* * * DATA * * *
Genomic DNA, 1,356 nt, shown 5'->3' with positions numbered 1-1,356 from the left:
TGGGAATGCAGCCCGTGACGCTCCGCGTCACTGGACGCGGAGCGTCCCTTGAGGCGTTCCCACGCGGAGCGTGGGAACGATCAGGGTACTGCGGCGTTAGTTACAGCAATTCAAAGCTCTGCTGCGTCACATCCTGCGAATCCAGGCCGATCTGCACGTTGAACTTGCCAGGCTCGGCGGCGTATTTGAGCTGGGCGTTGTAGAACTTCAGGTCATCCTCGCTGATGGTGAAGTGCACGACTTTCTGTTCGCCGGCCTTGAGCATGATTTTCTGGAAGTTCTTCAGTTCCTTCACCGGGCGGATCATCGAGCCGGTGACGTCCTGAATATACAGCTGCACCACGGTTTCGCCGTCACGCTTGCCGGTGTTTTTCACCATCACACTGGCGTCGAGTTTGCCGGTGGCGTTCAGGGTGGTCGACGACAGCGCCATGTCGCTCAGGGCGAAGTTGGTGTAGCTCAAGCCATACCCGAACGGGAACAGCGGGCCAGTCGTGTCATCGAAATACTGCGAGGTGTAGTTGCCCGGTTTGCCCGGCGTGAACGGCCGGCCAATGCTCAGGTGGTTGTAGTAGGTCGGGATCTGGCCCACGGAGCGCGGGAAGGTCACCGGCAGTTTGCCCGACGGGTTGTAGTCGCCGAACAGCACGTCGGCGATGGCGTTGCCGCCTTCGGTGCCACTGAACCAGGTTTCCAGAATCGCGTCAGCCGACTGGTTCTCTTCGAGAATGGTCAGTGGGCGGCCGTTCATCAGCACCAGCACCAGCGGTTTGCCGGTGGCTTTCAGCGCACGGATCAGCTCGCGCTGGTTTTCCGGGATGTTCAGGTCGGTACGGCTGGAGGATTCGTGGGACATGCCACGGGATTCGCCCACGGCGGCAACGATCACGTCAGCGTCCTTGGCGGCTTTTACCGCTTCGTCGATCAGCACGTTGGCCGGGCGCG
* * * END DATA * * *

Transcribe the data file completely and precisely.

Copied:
Genomic DNA, 1,356 nt, shown 5'->3' with positions numbered 1-1,356 from the left:
TGGGAATGCAGCCCGTGACGCTCCGCGTCACTGGACGCGGAGCGTCCCTTGAGGCGTTCCCACGCGGAGCGTGGGAACGATCAGGGTACTGCGGCGTTAGTTACAGCAATTCAAAGCTCTGCTGCGTCACATCCTGCGAATCCAGGCCGATCTGCACGTTGAACTTGCCAGGCTCGGCGGCGTATTTGAGCTGGGCGTTGTAGAACTTCAGGTCATCCTCGCTGATGGTGAAGTGCACGACTTTCTGTTCGCCGGCCTTGAGCATGATTTTCTGGAAGTTCTTCAGTTCCTTCACCGGGCGGATCATCGAGCCGGTGACGTCCTGAATATACAGCTGCACCACGGTTTCGCCGTCACGCTTGCCGGTGTTTTTCACCATCACACTGGCGTCGAGTTTGCCGGTGGCGTTCAGGGTGGTCGACGACAGCGCCATGTCGCTCAGGGCGAAGTTGGTGTAGCTCAAGCCATACCCGAACGGGAACAGCGGGCCAGTCGTGTCATCGAAATACTGCGAGGTGTAGTTGCCCGGTTTGCCCGGCGTGAACGGCCGGCCAATGCTCAGGTGGTTGTAGTAGGTCGGGATCTGGCCCACGGAGCGCGGGAAGGTCACCGGCAGTTTGCCCGACGGGTTGTAGTCGCCGAACAGCACGTCGGCGATGGCGTTGCCGCCTTCGGTGCCACTGAACCAGGTTTCCAGAATCGCGTCAGCCGACTGGTTCTCTTCGAGAATGGTCAGTGGGCGGCCGTTCATCAGCACCAGCACCAGCGGTTTGCCGGTGGCTTTCAGCGCACGGATCAGCTCGCGCTGGTTTTCCGGGATGTTCAGGTCGGTACGGCTGGAGGATTCGTGGGACATGCCACGGGATTCGCCCACGGCGGCAACGATCACGTCAGCGTCCTTGGCGGCTTTTACCGCTTCGTCGATCAGCACGTTGGCCGGGCGCG